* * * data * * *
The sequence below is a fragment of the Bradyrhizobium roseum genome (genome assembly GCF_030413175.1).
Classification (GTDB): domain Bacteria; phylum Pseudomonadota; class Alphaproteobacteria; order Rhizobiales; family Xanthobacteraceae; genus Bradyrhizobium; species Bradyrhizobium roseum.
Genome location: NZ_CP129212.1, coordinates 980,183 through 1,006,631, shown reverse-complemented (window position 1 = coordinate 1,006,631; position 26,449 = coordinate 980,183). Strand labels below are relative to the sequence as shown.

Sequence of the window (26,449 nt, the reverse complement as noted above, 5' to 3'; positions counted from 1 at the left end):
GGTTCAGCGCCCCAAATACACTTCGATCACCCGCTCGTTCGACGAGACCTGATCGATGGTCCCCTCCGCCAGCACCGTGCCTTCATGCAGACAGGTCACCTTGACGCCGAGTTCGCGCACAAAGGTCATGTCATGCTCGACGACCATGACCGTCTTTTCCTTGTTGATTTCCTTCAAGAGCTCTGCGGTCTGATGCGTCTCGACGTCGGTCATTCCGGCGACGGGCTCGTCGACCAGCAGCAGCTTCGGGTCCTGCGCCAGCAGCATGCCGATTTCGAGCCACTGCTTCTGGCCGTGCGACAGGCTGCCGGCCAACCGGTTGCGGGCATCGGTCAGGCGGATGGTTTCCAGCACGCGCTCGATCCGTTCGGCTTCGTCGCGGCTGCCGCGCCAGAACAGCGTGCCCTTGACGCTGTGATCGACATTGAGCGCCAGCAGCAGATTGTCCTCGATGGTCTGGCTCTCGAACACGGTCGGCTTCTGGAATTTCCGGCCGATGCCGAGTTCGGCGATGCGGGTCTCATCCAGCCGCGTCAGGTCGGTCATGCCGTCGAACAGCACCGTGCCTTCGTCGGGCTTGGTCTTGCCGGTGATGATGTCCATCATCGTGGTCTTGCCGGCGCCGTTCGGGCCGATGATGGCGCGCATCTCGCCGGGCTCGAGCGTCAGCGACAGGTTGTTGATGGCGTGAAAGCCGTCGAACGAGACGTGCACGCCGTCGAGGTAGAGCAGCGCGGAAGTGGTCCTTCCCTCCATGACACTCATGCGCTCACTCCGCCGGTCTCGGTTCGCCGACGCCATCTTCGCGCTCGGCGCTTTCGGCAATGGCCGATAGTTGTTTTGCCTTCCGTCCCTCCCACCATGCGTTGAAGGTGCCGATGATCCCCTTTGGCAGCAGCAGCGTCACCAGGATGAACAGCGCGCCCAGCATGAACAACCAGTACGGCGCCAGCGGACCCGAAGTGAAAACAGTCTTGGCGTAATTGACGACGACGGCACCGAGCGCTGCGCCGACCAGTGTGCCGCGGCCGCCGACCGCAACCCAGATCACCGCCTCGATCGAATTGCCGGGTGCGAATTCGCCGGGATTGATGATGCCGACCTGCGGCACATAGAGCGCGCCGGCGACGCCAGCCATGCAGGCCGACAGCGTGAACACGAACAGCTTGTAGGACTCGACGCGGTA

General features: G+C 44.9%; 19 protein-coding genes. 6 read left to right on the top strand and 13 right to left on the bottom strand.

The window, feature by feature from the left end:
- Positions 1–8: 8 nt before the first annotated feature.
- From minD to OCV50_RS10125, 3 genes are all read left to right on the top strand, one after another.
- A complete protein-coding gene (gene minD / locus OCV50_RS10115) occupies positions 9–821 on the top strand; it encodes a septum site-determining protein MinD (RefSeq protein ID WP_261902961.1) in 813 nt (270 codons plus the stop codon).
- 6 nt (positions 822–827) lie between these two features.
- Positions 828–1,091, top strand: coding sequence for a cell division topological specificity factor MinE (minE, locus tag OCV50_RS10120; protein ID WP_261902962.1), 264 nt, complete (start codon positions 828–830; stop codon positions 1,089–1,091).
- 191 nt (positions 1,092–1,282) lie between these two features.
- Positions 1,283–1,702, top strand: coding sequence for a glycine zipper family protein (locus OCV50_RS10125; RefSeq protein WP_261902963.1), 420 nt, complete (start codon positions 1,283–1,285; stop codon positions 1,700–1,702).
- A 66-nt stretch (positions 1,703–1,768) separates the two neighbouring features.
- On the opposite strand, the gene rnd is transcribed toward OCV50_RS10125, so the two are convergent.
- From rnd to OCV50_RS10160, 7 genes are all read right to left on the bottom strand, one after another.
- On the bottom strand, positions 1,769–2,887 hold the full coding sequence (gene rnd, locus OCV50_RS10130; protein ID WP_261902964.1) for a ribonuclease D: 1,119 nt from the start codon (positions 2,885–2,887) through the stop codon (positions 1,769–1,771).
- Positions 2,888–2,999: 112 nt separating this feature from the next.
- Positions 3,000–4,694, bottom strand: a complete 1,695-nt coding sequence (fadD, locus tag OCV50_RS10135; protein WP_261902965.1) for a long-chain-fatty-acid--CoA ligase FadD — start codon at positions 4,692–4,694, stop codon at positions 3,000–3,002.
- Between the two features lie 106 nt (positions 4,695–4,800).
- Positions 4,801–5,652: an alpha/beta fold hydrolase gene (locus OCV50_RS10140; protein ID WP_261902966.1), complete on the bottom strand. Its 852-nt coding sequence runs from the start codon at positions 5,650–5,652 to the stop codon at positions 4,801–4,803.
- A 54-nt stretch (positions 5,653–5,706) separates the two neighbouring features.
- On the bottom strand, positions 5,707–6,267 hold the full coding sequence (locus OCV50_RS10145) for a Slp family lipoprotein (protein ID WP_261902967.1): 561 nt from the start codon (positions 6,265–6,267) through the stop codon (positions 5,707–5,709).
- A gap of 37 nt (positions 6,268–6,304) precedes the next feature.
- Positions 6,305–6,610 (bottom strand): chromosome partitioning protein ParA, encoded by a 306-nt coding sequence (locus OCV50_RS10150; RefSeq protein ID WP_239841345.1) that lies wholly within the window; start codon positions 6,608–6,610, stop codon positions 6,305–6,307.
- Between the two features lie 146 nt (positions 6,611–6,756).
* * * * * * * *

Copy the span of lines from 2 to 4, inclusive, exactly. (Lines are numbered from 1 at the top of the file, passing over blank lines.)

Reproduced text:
Classification (GTDB): domain Bacteria; phylum Pseudomonadota; class Alphaproteobacteria; order Rhizobiales; family Xanthobacteraceae; genus Bradyrhizobium; species Bradyrhizobium roseum.
Genome location: NZ_CP129212.1, coordinates 980,183 through 1,006,631, shown reverse-complemented (window position 1 = coordinate 1,006,631; position 26,449 = coordinate 980,183). Strand labels below are relative to the sequence as shown.

Sequence of the window (26,449 nt, the reverse complement as noted above, 5' to 3'; positions counted from 1 at the left end):